Ritu is truly one of the most remarkable people I have ever met. She does whatever chore is at hand with a jolly readiness. She is extremely giving and nurturing. She loves sharing anything and everything with me, whether it is pictures and stories, words in Nepali, clothing, berries, tea, or even some of her chores. But my favorite thing about Ritu is that she loves being an older sister. Whenever I call her “Didi”, her face lights up. When I follow her around in the morning to watch her work on her loom or milk the buffalo, she loves the company and will repeatedly say “Maya Didi madat!” (Maya helps her big sister). Sometimes, we don’t say anything at all, but just smile at each other and share the time together. The more time I spend with Ritu, the more clearly I am able to see the smooth rhythm she follows throughout the days. With her constant positivity and beaming smile, it seems as if Ritu is dancing through life. It seems only appropriate that Ritu, in Sanskrit, means rhythm. [post_title] => Yak Of The Week: Rhythm [post_excerpt] => "When Ritu milks the buffalo in the morning, there is a calculated pattern to the way she tugs and switches her hands. When she tailors clothes on an old-fashioned sewing machine, she swings the fabric this way and that with ease. Even when Ritu speaks to me in Nepali, she says her words slow and deliberately, like she is speaking to a beat." [post_status] => publish [comment_status] => open [ping_status] => open [post_password] => [post_name] => yak-of-the-week-rhythm [to_ping] => [pinged] => [post_modified] => 2017-08-11 16:13:08 [post_modified_gmt] => 2017-08-11 22:13:08 [post_content_filtered] => [post_parent] => 0 [guid] => https://www.wheretherebedragons.com/news/ [menu_order] => 0 [post_type] => post [post_mime_type] => [comment_count] => 0 [filter] => raw [categories] => Array ( [0] => WP_Term Object ( [term_id] => 638 [name] => From the Field [slug] => from_the_field [term_group] => 0 [term_taxonomy_id] => 638 [taxonomy] => category [description] => Featured Yaks, Reflections, Quotes, Photo Spreads and Videos from the Four Corners. [parent] => 0 [count] => 78 [filter] => raw [term_order] => 5 [cat_ID] => 638 [category_count] => 78 [category_description] => Featured Yaks, Reflections, Quotes, Photo Spreads and Videos from the Four Corners. [cat_name] => From the Field [category_nicename] => from_the_field [category_parent] => 0 [link] => https://www.wheretherebedragons.com/news/category/from_the_field/ ) ) [category_links] => From the Field )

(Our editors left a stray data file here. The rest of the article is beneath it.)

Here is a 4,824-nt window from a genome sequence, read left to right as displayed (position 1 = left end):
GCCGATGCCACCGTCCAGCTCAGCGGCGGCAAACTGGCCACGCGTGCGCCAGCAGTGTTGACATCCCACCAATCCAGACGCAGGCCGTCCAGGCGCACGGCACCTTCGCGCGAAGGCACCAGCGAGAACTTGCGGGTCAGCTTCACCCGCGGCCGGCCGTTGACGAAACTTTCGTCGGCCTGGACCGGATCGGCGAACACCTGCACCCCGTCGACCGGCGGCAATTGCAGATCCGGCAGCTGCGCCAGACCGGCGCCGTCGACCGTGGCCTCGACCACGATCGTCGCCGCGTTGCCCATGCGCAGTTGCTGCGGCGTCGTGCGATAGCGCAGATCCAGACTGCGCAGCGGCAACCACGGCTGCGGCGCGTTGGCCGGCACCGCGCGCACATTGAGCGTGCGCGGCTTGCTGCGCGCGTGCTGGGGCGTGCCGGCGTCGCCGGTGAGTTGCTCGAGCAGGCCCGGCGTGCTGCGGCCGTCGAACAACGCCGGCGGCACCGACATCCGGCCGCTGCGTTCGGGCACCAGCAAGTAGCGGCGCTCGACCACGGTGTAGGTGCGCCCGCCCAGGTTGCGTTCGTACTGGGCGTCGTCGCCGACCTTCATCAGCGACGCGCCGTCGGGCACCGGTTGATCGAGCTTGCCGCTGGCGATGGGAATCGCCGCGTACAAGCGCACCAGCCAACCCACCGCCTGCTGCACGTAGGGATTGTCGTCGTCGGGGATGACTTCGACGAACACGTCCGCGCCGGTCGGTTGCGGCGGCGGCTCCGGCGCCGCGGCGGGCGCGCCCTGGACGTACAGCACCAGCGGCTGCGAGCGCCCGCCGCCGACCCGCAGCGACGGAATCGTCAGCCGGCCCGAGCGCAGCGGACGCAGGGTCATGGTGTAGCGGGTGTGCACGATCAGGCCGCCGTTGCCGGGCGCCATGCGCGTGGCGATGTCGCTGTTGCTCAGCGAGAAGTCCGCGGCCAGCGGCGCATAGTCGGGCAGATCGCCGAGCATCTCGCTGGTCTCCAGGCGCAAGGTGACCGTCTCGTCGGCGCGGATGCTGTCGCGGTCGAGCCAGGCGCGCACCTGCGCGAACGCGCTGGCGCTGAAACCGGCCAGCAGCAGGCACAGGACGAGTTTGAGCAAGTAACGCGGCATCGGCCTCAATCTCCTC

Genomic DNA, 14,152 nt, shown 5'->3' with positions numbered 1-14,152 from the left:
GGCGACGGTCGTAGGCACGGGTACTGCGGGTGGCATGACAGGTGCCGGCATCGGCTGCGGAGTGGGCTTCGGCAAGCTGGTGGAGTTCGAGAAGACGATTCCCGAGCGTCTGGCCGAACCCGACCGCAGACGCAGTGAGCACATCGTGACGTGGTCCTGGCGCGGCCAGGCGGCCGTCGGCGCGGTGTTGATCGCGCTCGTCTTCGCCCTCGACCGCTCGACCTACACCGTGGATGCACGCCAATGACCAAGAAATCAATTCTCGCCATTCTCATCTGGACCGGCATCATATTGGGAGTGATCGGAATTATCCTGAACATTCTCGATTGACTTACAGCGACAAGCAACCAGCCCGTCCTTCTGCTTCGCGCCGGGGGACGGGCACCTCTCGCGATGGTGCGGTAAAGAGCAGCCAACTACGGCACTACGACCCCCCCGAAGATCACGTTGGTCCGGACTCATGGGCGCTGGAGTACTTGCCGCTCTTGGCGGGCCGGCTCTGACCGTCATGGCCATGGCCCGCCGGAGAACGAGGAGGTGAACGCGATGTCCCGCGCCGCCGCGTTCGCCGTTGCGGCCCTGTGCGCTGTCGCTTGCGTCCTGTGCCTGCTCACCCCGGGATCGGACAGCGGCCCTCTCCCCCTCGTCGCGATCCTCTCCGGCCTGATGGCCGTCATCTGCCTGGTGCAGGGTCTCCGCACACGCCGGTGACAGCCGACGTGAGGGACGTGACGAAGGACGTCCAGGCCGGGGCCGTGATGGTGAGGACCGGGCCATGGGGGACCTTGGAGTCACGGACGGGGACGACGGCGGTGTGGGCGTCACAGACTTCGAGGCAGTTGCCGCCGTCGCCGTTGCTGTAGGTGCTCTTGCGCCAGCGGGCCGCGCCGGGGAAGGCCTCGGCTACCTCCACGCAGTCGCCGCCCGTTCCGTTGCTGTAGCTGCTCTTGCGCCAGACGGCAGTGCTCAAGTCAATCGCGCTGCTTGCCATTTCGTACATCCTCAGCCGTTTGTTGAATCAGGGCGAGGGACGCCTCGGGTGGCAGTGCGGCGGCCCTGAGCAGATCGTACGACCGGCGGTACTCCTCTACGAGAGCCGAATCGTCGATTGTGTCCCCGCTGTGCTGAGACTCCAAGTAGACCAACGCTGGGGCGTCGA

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    [post_date] => 2017-07-17 14:13:18